£150,000 funding as ground-breaking Big Hoose project aims to be self sustaining
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It has become one of the most important frontline initiatives in Fife, giving one million surplus goods to families in need. Launched by the Cottage Centre, it has the backing of astound 20 businesses, and has the funding from the local authority’s cabinet committee will help its move towards self-sustainability. It is the second year running councillors have offered financial help.
The initiative is a charitable coalition, founded in April 2022 when the Cottage Family Centre signed a deal with Amazon's Fulfilment Centre in Dunfermline to distribute surplus goods to people in poverty. Over the past 18 months, more than one million products have been received by local families in need, and there are now at least 20 companies - including Scotmid and PepsiCo - which have signed up to back the project and donate surplus products.
“We don’t expect this to become a recurring grant award,” councillors were told. “The initiative envisages development to become more sustainable going forward. It has been slower to get off the ground than expected, but it is off the ground now and they are starting to build up sales to generate money going forward.”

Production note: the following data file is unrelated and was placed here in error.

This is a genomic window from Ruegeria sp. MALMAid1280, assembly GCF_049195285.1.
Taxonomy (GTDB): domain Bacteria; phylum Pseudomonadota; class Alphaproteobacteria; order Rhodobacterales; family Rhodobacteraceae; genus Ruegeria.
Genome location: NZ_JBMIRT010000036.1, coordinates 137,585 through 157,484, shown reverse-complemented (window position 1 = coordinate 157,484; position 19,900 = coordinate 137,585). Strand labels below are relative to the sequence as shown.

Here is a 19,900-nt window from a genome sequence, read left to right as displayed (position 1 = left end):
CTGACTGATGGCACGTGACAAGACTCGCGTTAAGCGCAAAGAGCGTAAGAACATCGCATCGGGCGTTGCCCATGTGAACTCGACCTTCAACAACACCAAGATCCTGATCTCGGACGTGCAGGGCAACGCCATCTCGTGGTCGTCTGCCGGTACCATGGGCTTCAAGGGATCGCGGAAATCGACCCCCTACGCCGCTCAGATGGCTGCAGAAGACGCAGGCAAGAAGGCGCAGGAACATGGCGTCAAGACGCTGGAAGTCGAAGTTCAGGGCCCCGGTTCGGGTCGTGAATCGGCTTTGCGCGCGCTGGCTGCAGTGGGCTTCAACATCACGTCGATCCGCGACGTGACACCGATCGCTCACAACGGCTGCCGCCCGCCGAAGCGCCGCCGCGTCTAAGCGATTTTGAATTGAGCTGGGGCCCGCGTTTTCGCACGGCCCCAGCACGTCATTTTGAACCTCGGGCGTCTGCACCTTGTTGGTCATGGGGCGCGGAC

There are other services and programmes that hold a similar role in the community, but the committee was told that Big Hoose fills a significant gap for local Fife residents. Nationally, the Scottish Welfare Fund provides Community Care Grants to support people needing household items, but the level of demand means that only essential items are awarded.
“Only some rooms in a home are carpeted and only some windows have curtains awarded for them. Items such as bedside tables, vacuum cleaners and other household items most of us would consider requirements of a home, are not able to be provided for,” a committee report said.
Locally, the housing service has budgets to help tenants who need essential household furniture and fittings if they are on a low income, but it’s done with discretion on a case-by-case basis.
“The Big Hoose creates a significant impact for families, children, parents/carers and practitioners,” a committee report stated. “It clearly fills a gap in addressing child poverty and there is no evidence of it displacing any other services.
In Levenmouth, teams have developed a network of ‘Big Wee Hooses’ - a series of very localised distribution points across the area which local people themselves can access through a supported scheme. A third “delivery service model” for Dunfermline and South West Fife is still under development.
The Big Hoose’s ‘opportunity warehouse’ pilot website went live in July and it has already sold 5500 items and raised £35,000 for the initiative. It is hoped that this will eventually reduce or eliminate the need for external funding for the initiative.